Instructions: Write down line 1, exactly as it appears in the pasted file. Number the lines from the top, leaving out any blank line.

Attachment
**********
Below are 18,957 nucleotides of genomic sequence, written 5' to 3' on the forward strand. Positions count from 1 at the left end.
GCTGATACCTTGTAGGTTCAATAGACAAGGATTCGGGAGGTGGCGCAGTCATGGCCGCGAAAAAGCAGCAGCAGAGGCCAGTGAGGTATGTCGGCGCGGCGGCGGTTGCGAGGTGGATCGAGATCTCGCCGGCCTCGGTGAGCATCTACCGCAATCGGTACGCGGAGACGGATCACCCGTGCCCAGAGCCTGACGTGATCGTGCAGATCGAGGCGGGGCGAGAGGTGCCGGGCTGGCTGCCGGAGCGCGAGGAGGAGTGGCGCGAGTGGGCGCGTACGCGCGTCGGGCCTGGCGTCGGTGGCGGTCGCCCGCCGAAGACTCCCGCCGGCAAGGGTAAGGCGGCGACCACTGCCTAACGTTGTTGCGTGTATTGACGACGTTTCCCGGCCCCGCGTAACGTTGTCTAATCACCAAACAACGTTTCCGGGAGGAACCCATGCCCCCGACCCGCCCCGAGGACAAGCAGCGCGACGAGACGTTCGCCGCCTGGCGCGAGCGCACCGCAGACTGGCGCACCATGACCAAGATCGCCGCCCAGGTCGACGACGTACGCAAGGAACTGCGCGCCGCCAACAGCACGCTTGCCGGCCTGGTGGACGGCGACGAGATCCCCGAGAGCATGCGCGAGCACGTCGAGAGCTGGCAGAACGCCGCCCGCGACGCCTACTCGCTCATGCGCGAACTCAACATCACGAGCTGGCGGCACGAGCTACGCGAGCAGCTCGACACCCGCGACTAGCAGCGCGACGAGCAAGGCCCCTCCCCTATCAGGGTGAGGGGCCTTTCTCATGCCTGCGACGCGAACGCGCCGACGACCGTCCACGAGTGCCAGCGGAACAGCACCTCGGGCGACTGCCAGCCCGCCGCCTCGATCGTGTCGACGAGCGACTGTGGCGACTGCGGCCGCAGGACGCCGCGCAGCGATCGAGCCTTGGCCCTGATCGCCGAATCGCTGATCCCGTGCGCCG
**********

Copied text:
Below are 18,957 nucleotides of genomic sequence, written 5' to 3' on the forward strand. Positions count from 1 at the left end.